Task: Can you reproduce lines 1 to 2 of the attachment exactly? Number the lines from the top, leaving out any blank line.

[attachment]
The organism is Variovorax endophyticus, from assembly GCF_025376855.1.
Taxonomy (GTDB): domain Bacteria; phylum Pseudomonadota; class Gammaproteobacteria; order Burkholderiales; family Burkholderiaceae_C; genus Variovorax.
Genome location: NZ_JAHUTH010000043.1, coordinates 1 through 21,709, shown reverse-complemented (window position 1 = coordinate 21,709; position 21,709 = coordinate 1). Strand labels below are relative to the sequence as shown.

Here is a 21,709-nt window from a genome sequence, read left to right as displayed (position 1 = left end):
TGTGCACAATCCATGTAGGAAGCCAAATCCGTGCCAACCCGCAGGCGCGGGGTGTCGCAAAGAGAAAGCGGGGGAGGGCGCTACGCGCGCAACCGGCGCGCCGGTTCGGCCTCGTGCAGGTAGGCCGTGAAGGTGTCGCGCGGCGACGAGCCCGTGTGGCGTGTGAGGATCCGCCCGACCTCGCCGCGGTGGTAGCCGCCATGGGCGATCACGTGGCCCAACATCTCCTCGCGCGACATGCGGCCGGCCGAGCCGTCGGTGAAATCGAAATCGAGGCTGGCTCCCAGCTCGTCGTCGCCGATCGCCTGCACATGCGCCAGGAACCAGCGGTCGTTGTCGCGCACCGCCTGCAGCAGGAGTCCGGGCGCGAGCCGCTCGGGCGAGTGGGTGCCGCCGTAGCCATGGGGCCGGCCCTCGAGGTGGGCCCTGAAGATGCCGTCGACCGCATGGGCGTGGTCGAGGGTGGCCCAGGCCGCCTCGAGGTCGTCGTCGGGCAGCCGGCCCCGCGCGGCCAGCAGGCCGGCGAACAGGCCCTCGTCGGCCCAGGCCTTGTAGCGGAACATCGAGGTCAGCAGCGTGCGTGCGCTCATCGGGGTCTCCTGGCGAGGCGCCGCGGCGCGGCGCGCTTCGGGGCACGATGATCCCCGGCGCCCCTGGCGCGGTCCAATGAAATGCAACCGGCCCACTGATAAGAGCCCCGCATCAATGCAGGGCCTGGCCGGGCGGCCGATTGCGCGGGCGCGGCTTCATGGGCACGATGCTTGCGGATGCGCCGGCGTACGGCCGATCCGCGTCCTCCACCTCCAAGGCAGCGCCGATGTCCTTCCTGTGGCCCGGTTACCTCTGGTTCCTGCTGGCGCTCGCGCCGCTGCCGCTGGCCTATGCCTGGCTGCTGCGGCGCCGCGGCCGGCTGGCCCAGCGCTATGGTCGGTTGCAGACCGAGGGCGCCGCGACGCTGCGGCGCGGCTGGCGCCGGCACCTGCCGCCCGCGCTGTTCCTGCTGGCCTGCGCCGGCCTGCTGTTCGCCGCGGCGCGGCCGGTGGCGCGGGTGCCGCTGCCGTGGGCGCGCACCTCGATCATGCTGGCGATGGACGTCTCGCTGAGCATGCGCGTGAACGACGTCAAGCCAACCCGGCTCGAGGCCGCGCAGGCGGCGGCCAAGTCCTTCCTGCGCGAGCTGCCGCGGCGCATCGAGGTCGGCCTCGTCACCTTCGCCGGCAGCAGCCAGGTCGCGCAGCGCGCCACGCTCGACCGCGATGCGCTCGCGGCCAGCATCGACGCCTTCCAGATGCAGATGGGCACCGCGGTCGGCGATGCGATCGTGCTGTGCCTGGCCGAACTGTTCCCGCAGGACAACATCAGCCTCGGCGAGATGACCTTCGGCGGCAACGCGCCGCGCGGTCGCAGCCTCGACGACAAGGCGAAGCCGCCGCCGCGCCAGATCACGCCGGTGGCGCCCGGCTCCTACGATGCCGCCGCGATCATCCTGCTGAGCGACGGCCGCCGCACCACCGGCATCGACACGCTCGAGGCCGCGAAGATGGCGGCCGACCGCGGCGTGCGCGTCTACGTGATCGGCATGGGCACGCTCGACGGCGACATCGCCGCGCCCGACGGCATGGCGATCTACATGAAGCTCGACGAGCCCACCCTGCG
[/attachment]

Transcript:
The organism is Variovorax endophyticus, from assembly GCF_025376855.1.
Taxonomy (GTDB): domain Bacteria; phylum Pseudomonadota; class Gammaproteobacteria; order Burkholderiales; family Burkholderiaceae_C; genus Variovorax.